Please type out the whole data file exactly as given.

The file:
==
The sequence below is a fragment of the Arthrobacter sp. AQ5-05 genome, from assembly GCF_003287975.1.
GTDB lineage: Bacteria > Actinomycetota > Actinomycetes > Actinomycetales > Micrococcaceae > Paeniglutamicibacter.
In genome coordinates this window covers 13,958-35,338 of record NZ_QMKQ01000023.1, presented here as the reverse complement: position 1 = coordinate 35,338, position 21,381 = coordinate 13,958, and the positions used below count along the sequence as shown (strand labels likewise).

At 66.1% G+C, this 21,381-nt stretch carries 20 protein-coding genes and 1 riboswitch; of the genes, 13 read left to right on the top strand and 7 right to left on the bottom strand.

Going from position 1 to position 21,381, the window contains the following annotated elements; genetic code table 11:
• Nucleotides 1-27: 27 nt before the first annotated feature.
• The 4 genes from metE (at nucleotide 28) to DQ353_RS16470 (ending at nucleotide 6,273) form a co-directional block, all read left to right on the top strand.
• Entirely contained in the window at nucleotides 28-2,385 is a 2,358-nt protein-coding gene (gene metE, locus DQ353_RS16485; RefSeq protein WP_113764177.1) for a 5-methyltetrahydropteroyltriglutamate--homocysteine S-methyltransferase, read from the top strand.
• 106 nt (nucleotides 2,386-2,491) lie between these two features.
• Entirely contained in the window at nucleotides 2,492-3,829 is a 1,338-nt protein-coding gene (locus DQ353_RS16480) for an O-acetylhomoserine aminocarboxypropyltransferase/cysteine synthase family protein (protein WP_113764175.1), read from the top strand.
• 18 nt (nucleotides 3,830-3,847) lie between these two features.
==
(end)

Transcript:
The sequence below is a fragment of the Arthrobacter sp. AQ5-05 genome, from assembly GCF_003287975.1.
GTDB lineage: Bacteria > Actinomycetota > Actinomycetes > Actinomycetales > Micrococcaceae > Paeniglutamicibacter.
In genome coordinates this window covers 13,958-35,338 of record NZ_QMKQ01000023.1, presented here as the reverse complement: position 1 = coordinate 35,338, position 21,381 = coordinate 13,958, and the positions used below count along the sequence as shown (strand labels likewise).

At 66.1% G+C, this 21,381-nt stretch carries 20 protein-coding genes and 1 riboswitch; of the genes, 13 read left to right on the top strand and 7 right to left on the bottom strand.

Going from position 1 to position 21,381, the window contains the following annotated elements; genetic code table 11:
• Nucleotides 1-27: 27 nt before the first annotated feature.
• The 4 genes from metE (at nucleotide 28) to DQ353_RS16470 (ending at nucleotide 6,273) form a co-directional block, all read left to right on the top strand.
• Entirely contained in the window at nucleotides 28-2,385 is a 2,358-nt protein-coding gene (gene metE, locus DQ353_RS16485; RefSeq protein WP_113764177.1) for a 5-methyltetrahydropteroyltriglutamate--homocysteine S-methyltransferase, read from the top strand.
• 106 nt (nucleotides 2,386-2,491) lie between these two features.
• Entirely contained in the window at nucleotides 2,492-3,829 is a 1,338-nt protein-coding gene (locus DQ353_RS16480) for an O-acetylhomoserine aminocarboxypropyltransferase/cysteine synthase family protein (protein WP_113764175.1), read from the top strand.
• 18 nt (nucleotides 3,830-3,847) lie between these two features.